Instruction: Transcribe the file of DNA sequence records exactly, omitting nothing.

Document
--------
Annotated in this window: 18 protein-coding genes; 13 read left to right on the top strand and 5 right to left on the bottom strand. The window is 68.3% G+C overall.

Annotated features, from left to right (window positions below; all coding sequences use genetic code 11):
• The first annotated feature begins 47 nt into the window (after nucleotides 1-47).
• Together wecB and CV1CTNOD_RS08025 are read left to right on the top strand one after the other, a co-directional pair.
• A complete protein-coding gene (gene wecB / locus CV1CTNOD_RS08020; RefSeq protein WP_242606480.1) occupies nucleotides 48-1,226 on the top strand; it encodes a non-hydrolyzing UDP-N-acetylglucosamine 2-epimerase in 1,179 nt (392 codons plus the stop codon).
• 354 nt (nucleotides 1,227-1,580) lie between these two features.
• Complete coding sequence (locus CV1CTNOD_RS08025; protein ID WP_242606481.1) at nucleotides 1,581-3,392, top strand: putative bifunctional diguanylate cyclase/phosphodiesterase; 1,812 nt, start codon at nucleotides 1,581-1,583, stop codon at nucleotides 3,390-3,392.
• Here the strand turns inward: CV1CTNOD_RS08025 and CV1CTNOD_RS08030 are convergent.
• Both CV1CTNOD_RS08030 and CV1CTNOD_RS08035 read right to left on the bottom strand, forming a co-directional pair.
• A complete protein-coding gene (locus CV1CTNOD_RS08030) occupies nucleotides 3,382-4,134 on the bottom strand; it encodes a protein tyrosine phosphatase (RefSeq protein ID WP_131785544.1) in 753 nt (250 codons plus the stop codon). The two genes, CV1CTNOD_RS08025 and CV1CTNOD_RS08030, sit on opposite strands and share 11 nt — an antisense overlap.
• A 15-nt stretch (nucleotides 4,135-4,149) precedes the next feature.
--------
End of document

Annotated in this window: 18 protein-coding genes; 13 read left to right on the top strand and 5 right to left on the bottom strand. The window is 68.3% G+C overall.

Annotated features, from left to right (window positions below; all coding sequences use genetic code 11):
• The first annotated feature begins 47 nt into the window (after nucleotides 1-47).
• Together wecB and CV1CTNOD_RS08025 are read left to right on the top strand one after the other, a co-directional pair.
• A complete protein-coding gene (gene wecB / locus CV1CTNOD_RS08020; RefSeq protein WP_242606480.1) occupies nucleotides 48-1,226 on the top strand; it encodes a non-hydrolyzing UDP-N-acetylglucosamine 2-epimerase in 1,179 nt (392 codons plus the stop codon).
• 354 nt (nucleotides 1,227-1,580) lie between these two features.
• Complete coding sequence (locus CV1CTNOD_RS08025; protein ID WP_242606481.1) at nucleotides 1,581-3,392, top strand: putative bifunctional diguanylate cyclase/phosphodiesterase; 1,812 nt, start codon at nucleotides 1,581-1,583, stop codon at nucleotides 3,390-3,392.
• Here the strand turns inward: CV1CTNOD_RS08025 and CV1CTNOD_RS08030 are convergent.
• Both CV1CTNOD_RS08030 and CV1CTNOD_RS08035 read right to left on the bottom strand, forming a co-directional pair.
• A complete protein-coding gene (locus CV1CTNOD_RS08030) occupies nucleotides 3,382-4,134 on the bottom strand; it encodes a protein tyrosine phosphatase (RefSeq protein ID WP_131785544.1) in 753 nt (250 codons plus the stop codon). The two genes, CV1CTNOD_RS08025 and CV1CTNOD_RS08030, sit on opposite strands and share 11 nt — an antisense overlap.
• A 15-nt stretch (nucleotides 4,135-4,149) precedes the next feature.